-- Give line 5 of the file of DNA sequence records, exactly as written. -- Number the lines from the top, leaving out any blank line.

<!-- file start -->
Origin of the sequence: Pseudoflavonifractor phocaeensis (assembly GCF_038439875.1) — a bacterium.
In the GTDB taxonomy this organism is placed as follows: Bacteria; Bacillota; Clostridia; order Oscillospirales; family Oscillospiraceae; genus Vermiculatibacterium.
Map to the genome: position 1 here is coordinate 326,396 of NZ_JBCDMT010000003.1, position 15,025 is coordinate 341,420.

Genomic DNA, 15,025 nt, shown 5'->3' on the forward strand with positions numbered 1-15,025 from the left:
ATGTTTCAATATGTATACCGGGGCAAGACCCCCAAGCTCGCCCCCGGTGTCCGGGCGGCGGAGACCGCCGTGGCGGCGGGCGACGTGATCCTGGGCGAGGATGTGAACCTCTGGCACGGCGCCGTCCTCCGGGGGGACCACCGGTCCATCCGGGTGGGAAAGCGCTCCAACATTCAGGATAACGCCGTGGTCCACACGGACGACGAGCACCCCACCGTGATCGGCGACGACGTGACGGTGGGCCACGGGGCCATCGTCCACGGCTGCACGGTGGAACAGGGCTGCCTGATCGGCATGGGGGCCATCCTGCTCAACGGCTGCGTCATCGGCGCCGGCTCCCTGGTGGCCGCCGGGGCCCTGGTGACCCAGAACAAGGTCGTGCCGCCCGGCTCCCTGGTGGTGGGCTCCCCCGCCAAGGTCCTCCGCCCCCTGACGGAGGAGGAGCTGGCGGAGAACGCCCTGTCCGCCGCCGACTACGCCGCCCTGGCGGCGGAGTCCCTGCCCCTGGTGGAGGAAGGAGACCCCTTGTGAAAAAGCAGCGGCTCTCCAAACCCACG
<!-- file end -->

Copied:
ATGTTTCAATATGTATACCGGGGCAAGACCCCCAAGCTCGCCCCCGGTGTCCGGGCGGCGGAGACCGCCGTGGCGGCGGGCGACGTGATCCTGGGCGAGGATGTGAACCTCTGGCACGGCGCCGTCCTCCGGGGGGACCACCGGTCCATCCGGGTGGGAAAGCGCTCCAACATTCAGGATAACGCCGTGGTCCACACGGACGACGAGCACCCCACCGTGATCGGCGACGACGTGACGGTGGGCCACGGGGCCATCGTCCACGGCTGCACGGTGGAACAGGGCTGCCTGATCGGCATGGGGGCCATCCTGCTCAACGGCTGCGTCATCGGCGCCGGCTCCCTGGTGGCCGCCGGGGCCCTGGTGACCCAGAACAAGGTCGTGCCGCCCGGCTCCCTGGTGGTGGGCTCCCCCGCCAAGGTCCTCCGCCCCCTGACGGAGGAGGAGCTGGCGGAGAACGCCCTGTCCGCCGCCGACTACGCCGCCCTGGCGGCGGAGTCCCTGCCCCTGGTGGAGGAAGGAGACCCCTTGTGAAAAAGCAGCGGCTCTCCAAACCCACG